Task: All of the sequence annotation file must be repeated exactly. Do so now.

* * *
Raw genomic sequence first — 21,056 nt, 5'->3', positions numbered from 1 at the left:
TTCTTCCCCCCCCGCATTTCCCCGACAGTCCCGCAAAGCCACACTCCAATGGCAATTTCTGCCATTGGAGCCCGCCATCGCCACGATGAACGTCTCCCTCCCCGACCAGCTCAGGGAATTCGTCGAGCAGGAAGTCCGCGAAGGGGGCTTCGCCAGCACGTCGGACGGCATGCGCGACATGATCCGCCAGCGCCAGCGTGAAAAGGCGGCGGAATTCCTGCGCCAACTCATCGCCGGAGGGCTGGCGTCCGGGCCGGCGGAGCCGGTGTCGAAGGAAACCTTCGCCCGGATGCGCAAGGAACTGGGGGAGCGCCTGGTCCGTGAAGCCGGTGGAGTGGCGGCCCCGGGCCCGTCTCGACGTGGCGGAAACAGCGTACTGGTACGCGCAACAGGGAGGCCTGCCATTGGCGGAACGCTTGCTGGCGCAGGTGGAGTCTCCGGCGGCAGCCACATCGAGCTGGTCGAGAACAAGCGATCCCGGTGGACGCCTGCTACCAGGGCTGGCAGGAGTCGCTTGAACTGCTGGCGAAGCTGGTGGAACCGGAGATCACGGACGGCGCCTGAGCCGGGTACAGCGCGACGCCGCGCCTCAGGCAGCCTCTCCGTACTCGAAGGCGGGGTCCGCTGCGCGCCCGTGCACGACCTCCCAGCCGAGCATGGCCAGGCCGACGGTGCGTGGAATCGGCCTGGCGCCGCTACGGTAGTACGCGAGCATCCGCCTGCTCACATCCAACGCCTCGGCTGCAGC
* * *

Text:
Raw genomic sequence first — 21,056 nt, 5'->3', positions numbered from 1 at the left:
TTCTTCCCCCCCCGCATTTCCCCGACAGTCCCGCAAAGCCACACTCCAATGGCAATTTCTGCCATTGGAGCCCGCCATCGCCACGATGAACGTCTCCCTCCCCGACCAGCTCAGGGAATTCGTCGAGCAGGAAGTCCGCGAAGGGGGCTTCGCCAGCACGTCGGACGGCATGCGCGACATGATCCGCCAGCGCCAGCGTGAAAAGGCGGCGGAATTCCTGCGCCAACTCATCGCCGGAGGGCTGGCGTCCGGGCCGGCGGAGCCGGTGTCGAAGGAAACCTTCGCCCGGATGCGCAAGGAACTGGGGGAGCGCCTGGTCCGTGAAGCCGGTGGAGTGGCGGCCCCGGGCCCGTCTCGACGTGGCGGAAACAGCGTACTGGTACGCGCAACAGGGAGGCCTGCCATTGGCGGAACGCTTGCTGGCGCAGGTGGAGTCTCCGGCGGCAGCCACATCGAGCTGGTCGAGAACAAGCGATCCCGGTGGACGCCTGCTACCAGGGCTGGCAGGAGTCGCTTGAACTGCTGGCGAAGCTGGTGGAACCGGAGATCACGGACGGCGCCTGAGCCGGGTACAGCGCGACGCCGCGCCTCAGGCAGCCTCTCCGTACTCGAAGGCGGGGTCCGCTGCGCGCCCGTGCACGACCTCCCAGCCGAGCATGGCCAGGCCGACGGTGCGTGGAATCGGCCTGGCGCCGCTACGGTAGTACGCGAGCATCCGCCTGCTCACATCCAACGCCTCGGCTGCAGC